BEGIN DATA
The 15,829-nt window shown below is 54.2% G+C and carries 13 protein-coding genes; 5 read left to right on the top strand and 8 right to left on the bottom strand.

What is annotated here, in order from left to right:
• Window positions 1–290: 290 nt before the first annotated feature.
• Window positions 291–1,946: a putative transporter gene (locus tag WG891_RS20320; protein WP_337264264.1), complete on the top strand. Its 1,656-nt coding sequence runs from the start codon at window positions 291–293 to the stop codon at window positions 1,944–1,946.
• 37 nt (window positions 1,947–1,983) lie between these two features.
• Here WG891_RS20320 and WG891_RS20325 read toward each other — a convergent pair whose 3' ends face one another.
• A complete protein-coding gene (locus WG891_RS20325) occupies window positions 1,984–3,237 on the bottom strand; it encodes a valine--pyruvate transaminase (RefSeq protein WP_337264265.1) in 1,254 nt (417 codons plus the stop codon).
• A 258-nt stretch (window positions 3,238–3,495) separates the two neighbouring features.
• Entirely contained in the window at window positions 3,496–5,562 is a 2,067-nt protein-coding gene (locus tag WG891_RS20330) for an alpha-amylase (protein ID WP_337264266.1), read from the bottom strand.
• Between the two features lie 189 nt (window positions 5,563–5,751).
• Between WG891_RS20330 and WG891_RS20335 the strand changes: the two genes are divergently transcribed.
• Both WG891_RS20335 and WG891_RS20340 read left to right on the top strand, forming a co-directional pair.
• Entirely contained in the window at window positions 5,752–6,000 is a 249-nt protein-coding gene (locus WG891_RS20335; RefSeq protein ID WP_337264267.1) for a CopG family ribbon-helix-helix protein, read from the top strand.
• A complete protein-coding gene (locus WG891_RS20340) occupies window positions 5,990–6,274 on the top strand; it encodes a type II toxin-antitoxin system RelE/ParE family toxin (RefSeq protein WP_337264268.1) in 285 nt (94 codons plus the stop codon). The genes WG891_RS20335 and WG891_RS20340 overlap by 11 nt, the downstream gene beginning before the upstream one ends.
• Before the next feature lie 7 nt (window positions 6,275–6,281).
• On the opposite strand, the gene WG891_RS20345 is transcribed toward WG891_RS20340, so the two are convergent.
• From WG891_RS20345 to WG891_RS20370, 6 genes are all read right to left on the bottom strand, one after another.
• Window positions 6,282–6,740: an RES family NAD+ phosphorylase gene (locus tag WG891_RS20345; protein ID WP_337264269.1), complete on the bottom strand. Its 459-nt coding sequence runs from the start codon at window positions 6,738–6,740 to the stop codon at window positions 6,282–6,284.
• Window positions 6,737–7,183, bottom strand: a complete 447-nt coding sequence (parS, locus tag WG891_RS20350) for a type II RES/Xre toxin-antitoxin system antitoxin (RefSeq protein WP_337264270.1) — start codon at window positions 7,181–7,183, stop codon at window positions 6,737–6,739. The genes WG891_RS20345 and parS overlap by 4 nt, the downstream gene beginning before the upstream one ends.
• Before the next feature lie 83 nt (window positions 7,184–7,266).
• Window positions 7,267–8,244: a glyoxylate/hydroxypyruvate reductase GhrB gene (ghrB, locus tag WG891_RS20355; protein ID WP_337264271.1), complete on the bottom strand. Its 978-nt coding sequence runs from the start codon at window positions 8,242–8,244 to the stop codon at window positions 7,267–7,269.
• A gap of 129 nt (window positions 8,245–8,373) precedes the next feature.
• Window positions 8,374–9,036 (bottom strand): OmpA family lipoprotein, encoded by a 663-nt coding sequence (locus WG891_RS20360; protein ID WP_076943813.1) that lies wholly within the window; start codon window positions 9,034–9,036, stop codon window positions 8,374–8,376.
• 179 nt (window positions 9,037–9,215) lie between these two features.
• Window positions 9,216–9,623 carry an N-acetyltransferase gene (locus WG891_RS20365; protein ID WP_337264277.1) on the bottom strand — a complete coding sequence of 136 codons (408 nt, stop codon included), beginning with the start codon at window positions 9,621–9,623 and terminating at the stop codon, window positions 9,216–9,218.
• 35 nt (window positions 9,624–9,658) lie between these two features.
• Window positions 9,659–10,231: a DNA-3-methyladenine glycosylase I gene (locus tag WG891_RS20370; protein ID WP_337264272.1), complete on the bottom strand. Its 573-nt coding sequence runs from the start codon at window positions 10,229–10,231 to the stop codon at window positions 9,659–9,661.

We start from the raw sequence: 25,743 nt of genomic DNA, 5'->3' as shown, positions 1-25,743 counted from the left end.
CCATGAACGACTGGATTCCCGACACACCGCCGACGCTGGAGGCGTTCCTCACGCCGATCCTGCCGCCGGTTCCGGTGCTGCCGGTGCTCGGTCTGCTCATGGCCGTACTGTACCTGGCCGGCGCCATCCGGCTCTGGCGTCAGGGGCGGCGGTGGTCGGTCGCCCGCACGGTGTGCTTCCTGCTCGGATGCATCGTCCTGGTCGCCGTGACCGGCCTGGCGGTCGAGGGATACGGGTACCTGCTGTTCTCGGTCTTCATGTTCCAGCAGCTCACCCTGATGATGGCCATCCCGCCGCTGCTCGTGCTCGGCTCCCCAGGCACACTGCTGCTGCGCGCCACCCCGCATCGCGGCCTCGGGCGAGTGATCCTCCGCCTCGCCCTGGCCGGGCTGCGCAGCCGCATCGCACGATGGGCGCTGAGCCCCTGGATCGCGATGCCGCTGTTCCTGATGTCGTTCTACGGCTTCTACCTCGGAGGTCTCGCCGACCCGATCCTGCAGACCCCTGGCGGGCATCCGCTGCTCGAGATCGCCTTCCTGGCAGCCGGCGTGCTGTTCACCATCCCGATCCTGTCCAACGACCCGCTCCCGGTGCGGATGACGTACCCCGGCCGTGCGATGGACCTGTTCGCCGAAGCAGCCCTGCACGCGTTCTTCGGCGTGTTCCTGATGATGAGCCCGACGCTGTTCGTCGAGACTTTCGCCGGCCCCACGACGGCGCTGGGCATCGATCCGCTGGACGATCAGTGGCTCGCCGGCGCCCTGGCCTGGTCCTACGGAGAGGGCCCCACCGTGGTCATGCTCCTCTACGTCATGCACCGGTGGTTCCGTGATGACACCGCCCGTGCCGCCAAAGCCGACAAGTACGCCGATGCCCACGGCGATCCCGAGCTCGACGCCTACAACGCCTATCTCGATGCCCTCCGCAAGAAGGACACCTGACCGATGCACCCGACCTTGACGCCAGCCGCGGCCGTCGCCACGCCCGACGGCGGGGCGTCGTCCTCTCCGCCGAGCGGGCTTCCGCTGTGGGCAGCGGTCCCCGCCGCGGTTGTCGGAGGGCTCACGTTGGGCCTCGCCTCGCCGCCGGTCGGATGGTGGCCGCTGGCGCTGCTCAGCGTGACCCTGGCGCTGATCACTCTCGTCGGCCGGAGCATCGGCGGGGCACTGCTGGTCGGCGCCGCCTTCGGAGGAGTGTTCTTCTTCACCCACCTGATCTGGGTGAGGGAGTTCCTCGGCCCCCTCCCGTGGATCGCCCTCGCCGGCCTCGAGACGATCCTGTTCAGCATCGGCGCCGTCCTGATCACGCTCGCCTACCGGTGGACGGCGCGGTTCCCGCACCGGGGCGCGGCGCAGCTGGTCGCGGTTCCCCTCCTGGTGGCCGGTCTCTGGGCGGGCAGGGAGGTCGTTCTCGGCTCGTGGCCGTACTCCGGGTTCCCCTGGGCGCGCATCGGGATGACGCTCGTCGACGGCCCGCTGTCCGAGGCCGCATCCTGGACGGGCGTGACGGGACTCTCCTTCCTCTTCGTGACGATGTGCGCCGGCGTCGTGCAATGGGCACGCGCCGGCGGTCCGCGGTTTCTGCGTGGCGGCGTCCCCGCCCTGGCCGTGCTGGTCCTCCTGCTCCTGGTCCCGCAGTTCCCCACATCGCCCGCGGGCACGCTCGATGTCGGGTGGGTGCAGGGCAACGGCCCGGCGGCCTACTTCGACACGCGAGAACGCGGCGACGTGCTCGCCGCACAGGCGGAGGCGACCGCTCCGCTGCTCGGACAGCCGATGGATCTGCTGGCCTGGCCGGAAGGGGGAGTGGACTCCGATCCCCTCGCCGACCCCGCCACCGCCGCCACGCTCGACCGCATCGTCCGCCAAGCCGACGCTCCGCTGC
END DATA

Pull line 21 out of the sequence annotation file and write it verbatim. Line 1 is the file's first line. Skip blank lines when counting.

• Window positions 7,267–8,244: a glyoxylate/hydroxypyruvate reductase GhrB gene (ghrB, locus tag WG891_RS20355; protein ID WP_337264271.1), complete on the bottom strand. Its 978-nt coding sequence runs from the start codon at window positions 8,242–8,244 to the stop codon at window positions 7,267–7,269.